Absurdly Driven looks at the world of business with a skeptical eye and a firmly rooted tongue in cheek.
Imagine you're neither fat, nor a cat.
You're in the office one day and you hear that your bosses are giving you a bonus, the likes of which few outside of Wall Street could ever expect.
Suddenly, out of nowhere, you're getting an extra $100,000.
What would you feel?
Ask the employees of Hilcorp. This Houston-based oil and gas company just made that announcement, and you can imagine that one or two employees might have shed a tear or two.
Amanda Thompson, who's been the receptionist for 10 years, told Fox 26: "Mr. Jeff Hilldebrand and our president Greg Lalicker, they are such amazing motivators. Some days I just kind of look down the hall and say I can't believe these are my bosses and they're the best."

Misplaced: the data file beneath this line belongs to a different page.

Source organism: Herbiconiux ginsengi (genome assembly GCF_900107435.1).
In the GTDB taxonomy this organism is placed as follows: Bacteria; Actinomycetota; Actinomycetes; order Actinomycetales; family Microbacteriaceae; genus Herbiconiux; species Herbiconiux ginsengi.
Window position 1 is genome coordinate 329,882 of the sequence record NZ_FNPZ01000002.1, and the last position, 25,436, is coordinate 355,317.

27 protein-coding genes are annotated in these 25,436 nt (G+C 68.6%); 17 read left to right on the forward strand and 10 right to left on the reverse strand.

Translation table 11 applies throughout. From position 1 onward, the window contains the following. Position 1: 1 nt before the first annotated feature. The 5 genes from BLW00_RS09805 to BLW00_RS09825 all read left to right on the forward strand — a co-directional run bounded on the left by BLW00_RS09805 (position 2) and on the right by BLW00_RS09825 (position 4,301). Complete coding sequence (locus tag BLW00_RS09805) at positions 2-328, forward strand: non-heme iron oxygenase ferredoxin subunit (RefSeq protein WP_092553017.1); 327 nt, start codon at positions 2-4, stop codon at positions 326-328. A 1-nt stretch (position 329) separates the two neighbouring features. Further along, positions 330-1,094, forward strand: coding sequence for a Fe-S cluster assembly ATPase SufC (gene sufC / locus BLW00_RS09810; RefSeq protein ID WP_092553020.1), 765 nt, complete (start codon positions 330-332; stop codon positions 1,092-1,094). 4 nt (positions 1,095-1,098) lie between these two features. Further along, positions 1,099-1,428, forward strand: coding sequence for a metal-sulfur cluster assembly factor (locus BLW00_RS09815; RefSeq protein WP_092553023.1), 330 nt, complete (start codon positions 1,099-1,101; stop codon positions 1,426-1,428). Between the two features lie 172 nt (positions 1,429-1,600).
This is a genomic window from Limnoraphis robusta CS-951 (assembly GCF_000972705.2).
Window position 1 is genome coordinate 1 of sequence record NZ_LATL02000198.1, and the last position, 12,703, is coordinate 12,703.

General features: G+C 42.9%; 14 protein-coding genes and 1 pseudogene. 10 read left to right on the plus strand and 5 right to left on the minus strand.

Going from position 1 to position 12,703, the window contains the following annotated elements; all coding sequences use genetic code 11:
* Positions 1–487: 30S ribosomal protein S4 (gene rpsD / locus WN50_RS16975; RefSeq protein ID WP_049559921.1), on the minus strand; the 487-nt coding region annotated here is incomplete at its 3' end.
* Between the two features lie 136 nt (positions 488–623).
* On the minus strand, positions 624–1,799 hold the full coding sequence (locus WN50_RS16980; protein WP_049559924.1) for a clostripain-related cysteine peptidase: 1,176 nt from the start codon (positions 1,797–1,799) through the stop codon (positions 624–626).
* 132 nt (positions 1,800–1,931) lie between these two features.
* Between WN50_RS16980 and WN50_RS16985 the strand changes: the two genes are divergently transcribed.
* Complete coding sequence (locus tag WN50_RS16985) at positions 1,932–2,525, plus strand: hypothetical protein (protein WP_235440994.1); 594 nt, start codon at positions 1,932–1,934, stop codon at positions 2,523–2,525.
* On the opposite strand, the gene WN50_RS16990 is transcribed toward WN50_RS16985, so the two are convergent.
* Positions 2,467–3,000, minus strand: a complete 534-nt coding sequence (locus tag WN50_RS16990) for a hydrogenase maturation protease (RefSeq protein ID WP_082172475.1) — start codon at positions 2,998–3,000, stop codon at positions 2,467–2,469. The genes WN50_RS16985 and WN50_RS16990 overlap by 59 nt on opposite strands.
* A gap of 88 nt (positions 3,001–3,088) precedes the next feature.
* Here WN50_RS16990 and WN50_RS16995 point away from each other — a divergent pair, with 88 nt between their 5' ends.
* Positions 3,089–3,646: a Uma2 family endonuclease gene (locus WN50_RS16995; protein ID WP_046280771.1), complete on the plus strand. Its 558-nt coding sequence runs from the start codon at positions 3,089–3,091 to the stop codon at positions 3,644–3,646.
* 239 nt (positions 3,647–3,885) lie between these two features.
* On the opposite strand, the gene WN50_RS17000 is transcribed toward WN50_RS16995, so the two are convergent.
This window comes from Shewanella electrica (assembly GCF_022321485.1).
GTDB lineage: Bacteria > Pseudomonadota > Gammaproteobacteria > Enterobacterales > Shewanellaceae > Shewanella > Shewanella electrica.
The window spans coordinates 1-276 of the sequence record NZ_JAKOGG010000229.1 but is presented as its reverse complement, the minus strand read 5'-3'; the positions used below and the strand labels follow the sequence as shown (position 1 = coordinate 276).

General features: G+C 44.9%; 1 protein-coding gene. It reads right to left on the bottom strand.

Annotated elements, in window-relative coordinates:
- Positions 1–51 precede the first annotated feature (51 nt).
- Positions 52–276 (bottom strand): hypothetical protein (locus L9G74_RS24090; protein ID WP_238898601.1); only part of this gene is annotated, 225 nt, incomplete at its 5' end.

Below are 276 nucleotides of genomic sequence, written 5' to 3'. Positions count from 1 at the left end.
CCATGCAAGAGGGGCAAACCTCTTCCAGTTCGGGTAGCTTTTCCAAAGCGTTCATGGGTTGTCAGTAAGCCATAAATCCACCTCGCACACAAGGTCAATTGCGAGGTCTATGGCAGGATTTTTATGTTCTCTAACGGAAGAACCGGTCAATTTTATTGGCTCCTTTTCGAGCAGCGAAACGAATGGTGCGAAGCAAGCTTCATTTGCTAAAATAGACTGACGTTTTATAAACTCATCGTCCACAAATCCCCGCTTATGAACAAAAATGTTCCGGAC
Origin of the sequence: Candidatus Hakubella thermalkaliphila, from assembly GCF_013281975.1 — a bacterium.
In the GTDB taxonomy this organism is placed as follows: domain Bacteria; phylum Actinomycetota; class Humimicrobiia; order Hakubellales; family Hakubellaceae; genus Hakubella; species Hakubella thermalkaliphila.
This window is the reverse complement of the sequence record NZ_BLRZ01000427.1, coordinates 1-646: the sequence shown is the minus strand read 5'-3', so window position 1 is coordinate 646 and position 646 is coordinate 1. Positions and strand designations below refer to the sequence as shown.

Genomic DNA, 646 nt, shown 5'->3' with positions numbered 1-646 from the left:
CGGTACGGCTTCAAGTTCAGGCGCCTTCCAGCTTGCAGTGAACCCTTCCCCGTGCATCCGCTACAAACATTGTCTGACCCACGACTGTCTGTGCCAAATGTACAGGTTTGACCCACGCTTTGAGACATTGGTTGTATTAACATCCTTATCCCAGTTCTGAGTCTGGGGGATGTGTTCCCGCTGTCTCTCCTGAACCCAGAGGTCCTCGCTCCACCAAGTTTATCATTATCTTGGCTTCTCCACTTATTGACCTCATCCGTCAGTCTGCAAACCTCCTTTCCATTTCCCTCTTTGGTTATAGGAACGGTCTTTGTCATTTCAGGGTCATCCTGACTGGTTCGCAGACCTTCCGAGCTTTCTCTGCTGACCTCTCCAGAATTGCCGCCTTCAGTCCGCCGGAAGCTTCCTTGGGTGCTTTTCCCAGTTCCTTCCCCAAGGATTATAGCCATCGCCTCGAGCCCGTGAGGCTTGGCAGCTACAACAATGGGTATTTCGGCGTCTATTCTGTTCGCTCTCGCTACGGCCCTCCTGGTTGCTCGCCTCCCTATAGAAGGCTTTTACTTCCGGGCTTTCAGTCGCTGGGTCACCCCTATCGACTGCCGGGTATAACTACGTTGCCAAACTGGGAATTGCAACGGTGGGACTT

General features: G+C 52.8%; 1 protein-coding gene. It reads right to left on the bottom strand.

I have a feeling you might say that if your bosses had just given you a $100,000 bonus.
Especially if a TV camera was being pointed in your face because your bosses had just given you a $100,000 bonus.
Still, Thompson insisted: "We cried with happiness for each other, we hugged."
Yes, they'll have shed a tear because the $100,000 might make a big difference in their lives.
They'll have shed a tear because suddenly they'll be able to not only buy things they didn't think possible but also save for a time when they don't want to be working too hard.
Most of all, though, perhaps they'll have shed a tear because their bosses kept their word.
Thompson explained that the employees had been told that if they doubled the size of the company in five years, this would be their bonus.
They did and it was.
It's one of the basics of business as well as life.
If you make a promise, keep it. Don't make excuses. Be true to your word, even if it costs you.
This might be quite hard in a world where bosses tend to be on the greedy side, while many believe that employees are bottom-line items. Disposable bottom-line items, that is.
Some might be cheered that such a charming communism has emerged from Texas.
But what beautiful timing for some families that happened to be in the right place at the right time, working for, it seems, the right people.